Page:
The Car was lensed by cinematographer Gerald Hirschfeld (Mel Brooks' Young Frankenstein, Alan Johnson's To Be or Not to Be).
The Car Blu-ray, Video Quality
Presented in an aspect ratio of 2.35:1, encoded with MPEG-4 AVC and granted a 1080p transfer, Elliot Silverstein's The Car arrives on Blu-ray courtesy of Arrow Video.
Generally speaking, detail and clarity are quite pleasing. Most of the larger panoramic shots from the desert also convey sufficient depth. Colors are stable, but color saturation occasionally fluctuates. There are also traces of some extremely light sharpening corrections which are more than likely inherited. The overwhelming majority of them are typically present during the daylight sequences, but none of them become distracting (see screencapture #7). Some light compression artifacts also sneak in. There are no traces of problematic degraining corrections. Also, there are no serious stability issues. Large cuts, debris, stains, or warps are also nowhere to be seen. All in all, while while it is obvious that the film could look better in high-definition, the current presentation is indeed quite pleasing. (Note: This is a Region-B "locked" Blu-ray release. Therefore, you must have a native Region-B or Region-Free PS3 or SA in order to access its content).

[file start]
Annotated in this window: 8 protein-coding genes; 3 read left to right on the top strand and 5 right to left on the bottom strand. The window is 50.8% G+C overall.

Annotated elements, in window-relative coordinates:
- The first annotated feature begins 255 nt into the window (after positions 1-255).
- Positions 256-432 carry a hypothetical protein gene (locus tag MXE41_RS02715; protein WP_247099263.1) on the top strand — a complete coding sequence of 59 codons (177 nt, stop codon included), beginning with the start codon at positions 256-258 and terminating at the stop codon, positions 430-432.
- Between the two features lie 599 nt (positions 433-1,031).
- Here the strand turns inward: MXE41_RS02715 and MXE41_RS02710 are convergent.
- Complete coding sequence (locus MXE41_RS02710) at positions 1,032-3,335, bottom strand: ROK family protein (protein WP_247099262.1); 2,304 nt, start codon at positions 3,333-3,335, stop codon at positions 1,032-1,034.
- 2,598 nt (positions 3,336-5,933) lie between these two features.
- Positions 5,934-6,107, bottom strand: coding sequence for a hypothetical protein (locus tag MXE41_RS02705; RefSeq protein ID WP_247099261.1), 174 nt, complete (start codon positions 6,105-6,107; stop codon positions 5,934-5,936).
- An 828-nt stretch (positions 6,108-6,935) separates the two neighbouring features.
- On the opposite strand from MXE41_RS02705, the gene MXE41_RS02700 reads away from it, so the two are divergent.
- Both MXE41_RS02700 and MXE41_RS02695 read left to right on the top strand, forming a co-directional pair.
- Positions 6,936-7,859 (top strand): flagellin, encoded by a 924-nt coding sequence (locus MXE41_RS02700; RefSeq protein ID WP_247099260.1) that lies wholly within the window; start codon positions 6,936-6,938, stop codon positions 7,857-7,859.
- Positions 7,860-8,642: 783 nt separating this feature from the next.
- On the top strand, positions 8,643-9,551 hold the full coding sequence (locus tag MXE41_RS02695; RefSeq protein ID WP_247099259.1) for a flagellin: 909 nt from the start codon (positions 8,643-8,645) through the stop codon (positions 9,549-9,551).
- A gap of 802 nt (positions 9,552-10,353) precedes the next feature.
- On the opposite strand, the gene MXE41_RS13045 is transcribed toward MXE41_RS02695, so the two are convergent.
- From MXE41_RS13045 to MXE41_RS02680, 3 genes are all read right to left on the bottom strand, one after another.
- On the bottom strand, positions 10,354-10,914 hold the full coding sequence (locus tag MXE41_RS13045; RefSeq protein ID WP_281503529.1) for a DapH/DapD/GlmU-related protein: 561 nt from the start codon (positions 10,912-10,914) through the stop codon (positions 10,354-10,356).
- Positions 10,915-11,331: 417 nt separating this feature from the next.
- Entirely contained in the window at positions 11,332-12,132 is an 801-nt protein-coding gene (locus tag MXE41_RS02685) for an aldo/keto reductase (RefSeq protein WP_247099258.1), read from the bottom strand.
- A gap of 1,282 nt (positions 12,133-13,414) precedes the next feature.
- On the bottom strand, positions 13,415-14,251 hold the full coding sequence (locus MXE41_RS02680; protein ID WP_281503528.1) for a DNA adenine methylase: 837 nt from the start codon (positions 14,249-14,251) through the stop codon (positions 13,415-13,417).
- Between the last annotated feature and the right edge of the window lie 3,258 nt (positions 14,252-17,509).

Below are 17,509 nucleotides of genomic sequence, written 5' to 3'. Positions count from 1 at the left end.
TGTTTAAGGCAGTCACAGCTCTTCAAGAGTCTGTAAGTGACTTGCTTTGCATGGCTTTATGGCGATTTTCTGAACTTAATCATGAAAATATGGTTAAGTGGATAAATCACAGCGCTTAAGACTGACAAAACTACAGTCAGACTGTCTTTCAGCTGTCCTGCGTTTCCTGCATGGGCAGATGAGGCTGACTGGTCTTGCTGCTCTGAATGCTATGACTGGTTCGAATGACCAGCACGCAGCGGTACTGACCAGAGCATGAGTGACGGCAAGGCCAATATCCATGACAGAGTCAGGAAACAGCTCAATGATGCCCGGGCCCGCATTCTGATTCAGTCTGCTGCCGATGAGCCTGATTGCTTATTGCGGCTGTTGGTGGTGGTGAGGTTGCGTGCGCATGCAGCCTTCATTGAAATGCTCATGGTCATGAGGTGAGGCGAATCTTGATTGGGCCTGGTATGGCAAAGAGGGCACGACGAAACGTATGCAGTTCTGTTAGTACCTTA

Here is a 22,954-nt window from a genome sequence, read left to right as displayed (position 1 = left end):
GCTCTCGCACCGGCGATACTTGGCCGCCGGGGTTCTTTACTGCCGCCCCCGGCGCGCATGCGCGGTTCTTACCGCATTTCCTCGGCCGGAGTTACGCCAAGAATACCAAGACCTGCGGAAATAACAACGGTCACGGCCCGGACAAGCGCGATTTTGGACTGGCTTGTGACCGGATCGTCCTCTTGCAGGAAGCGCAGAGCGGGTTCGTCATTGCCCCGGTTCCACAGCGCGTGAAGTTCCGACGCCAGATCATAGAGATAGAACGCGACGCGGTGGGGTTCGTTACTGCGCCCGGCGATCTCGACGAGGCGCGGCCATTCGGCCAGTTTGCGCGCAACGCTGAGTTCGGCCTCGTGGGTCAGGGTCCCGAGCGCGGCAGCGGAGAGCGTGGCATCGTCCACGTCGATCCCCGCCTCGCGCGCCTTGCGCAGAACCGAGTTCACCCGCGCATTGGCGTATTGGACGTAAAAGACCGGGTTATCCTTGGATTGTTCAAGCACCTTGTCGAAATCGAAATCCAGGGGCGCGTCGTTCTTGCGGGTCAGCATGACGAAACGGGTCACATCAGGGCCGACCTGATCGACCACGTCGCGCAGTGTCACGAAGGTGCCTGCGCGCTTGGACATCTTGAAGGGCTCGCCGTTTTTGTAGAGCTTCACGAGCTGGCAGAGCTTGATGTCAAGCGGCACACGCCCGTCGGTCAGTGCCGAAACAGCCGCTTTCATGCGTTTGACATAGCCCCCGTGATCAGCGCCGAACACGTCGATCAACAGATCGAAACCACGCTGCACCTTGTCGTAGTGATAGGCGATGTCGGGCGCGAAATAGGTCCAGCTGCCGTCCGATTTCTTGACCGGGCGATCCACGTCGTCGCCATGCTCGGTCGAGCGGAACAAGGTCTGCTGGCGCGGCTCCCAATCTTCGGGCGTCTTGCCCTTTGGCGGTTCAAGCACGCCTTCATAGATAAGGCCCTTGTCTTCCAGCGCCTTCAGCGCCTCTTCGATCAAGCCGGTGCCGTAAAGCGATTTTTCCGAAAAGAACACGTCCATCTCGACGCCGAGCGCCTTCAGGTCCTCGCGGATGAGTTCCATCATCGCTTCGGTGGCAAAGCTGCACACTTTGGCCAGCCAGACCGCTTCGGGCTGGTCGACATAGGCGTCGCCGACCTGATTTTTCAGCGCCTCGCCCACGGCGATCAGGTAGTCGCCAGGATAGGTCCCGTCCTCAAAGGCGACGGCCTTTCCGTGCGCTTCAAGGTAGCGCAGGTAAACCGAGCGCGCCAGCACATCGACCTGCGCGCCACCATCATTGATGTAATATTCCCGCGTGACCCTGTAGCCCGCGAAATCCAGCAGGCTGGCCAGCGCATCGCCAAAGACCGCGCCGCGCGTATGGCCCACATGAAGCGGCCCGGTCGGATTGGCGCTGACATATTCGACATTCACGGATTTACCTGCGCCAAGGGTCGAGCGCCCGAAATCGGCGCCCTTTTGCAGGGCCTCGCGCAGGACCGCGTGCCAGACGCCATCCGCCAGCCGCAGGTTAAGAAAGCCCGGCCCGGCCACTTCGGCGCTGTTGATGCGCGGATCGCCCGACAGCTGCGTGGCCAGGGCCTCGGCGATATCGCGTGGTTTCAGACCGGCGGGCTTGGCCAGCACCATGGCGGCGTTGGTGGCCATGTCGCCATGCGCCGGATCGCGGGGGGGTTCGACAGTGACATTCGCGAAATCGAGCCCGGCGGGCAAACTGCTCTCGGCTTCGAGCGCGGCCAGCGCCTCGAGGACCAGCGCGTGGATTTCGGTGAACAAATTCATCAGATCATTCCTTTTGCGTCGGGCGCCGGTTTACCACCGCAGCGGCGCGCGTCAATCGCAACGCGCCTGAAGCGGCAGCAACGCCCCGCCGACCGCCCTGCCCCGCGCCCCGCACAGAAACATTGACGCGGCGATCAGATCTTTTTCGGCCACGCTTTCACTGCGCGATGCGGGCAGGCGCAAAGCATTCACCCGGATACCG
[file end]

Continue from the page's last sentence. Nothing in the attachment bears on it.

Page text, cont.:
The Car Blu-ray, Audio Quality
There is only one standard audio track in this Blu-ray release: English LPCM 2.0. For the record, Arrow Video have provided optional English SDH subtitles for the main feature. When turned on, they split the image frame and the black bar below it.
Dynamic intensity is surprisingly good. In the sequences where the car goes after the cops, depth is also excellent. Some of the audio enhancement are perhaps a bit too strong, but in this film they are indeed easy to tolerate. The dialog is always exceptionally crisp, stable, and very easy to follow. Also, there are no problematic audio dropouts, pops, cracks, or distortions to report in this review.